MIAMI (CBSMiami) – Twelve university presidents are the only things that stand between major college football and a historic playoff.
Commissioners from the BCS conferences and Notre Dame presented a four-team playoff proposal to the BCS Presidential Oversight committee Tuesday in hopes of convincing the presidents that a playoff is in the best interest of college football.
The committee may approve a proposal for a four-team playoff that would feature a selection committee picking the four teams to play for the national championship. The BCS bowls would then rotate as semifinal sites and the national championship game would be bid on like the Super Bowl.
The committee can also send the commissioners back to put finishing tweaks into the proposal.
A competing proposal from the Big Ten and Pac-12 seeking a plus-one format, which is keeping the current bowl structure and then adding a championship game is also on the table. The plus-one is not favored by any other conferences.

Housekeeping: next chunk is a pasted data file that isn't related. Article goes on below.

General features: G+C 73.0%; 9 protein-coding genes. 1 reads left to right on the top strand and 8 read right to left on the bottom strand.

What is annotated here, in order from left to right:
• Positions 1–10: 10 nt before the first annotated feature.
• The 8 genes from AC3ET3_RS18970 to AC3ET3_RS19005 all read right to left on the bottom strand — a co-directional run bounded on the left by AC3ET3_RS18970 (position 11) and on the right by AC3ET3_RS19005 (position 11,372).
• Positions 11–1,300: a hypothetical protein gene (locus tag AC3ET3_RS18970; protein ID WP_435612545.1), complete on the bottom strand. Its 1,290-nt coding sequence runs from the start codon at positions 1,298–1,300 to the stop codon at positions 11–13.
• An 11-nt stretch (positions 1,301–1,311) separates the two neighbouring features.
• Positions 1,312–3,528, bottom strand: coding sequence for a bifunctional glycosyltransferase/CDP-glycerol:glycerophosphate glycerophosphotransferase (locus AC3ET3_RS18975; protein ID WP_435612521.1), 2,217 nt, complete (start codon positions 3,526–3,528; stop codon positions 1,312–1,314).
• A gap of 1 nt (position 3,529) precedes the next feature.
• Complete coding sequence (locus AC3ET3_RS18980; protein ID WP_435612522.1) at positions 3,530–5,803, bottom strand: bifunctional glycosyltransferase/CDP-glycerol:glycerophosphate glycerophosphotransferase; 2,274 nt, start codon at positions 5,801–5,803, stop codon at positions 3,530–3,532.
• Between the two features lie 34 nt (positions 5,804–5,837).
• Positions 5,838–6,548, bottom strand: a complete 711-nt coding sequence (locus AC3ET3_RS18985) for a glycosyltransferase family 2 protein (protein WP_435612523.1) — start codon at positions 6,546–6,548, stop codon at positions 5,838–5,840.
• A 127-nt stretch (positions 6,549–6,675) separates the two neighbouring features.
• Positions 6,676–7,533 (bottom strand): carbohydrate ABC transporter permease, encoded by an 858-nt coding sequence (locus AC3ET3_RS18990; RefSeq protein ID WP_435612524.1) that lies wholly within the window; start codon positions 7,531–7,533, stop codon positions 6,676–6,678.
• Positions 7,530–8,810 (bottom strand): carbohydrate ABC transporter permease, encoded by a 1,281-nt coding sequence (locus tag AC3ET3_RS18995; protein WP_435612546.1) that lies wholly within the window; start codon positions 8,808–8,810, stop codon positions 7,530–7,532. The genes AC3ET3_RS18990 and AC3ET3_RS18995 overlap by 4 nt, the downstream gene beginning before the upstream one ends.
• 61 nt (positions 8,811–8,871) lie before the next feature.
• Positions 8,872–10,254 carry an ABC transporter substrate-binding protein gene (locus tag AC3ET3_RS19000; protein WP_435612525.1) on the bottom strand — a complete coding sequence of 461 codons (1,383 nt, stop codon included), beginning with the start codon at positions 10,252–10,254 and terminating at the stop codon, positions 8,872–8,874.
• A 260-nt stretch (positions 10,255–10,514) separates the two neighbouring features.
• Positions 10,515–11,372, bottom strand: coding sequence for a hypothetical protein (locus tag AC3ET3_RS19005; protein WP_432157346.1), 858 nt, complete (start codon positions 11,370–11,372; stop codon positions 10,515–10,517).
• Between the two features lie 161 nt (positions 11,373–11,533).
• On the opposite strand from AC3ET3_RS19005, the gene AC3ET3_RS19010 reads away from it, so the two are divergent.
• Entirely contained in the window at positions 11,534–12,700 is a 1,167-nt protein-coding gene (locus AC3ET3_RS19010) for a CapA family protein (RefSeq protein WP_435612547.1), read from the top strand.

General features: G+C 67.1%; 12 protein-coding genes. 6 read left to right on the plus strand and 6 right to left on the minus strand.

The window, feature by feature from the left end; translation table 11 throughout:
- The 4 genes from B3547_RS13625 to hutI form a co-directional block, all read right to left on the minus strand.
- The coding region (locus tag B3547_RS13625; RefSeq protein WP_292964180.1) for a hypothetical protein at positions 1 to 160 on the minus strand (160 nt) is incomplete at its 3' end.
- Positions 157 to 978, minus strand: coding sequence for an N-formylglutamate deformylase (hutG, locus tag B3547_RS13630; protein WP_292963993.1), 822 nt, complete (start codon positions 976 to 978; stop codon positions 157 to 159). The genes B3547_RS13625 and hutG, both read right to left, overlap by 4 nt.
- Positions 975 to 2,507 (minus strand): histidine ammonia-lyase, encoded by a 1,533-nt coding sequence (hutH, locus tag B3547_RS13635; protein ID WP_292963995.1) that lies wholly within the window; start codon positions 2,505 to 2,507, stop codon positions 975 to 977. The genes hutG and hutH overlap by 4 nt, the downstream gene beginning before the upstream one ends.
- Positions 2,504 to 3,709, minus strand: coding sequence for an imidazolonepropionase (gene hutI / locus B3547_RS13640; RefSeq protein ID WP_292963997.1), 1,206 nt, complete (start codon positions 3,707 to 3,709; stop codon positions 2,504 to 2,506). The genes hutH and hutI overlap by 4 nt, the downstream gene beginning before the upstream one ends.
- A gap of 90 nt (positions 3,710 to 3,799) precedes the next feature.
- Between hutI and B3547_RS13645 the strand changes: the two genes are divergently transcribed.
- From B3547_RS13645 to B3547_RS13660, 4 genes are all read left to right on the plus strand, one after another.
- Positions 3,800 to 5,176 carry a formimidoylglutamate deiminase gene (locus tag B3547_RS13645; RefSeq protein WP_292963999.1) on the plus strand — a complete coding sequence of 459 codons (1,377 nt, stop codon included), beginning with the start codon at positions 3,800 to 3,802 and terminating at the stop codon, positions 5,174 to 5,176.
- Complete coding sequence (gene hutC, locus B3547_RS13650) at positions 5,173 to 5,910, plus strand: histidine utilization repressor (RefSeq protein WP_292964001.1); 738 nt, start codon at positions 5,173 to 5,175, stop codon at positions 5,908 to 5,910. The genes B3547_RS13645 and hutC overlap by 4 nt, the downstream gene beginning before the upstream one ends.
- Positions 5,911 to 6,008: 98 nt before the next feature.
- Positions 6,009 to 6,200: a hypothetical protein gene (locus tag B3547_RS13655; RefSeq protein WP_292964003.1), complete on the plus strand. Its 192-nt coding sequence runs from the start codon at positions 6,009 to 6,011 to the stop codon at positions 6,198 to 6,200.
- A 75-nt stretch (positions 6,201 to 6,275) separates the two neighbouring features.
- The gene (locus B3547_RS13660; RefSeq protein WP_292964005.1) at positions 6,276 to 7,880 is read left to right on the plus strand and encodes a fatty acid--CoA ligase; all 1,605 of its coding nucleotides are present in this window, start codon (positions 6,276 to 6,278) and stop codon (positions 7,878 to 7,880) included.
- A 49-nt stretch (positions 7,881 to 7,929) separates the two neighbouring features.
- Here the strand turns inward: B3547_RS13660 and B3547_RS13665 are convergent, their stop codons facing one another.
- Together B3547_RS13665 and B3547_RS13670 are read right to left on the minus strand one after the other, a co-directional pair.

Still, Nebraska Chancellor Harvey Perlman said he would rather keep things the way they’ve been for decades rather than hold a playoff. He said he’d have to be convinced to sign off on the commissioners’ plan.
While most fans, players, and coaches would prefer a playoff system akin to what is used at every other level of college football; major schools have long put up roadblocks to that to stick with the antiquated bowl system.
There will be no deadline for a decision, but most believe the decision will come soon. It will have to be completed before the fall to allow for negotiations to begin for television rights to the games.
In the end, it will all come down to money and a playoff could send schools a huge check at the end of each season.
According to the Sporting News, a projected figure for a 10-year television contract could generate roughly $5 billion overall from television providers. That number will be huge, because as the Sporting News pointed out, if the presidents went with a plus-one model; they’d leave close to $2.5 billion on the table.
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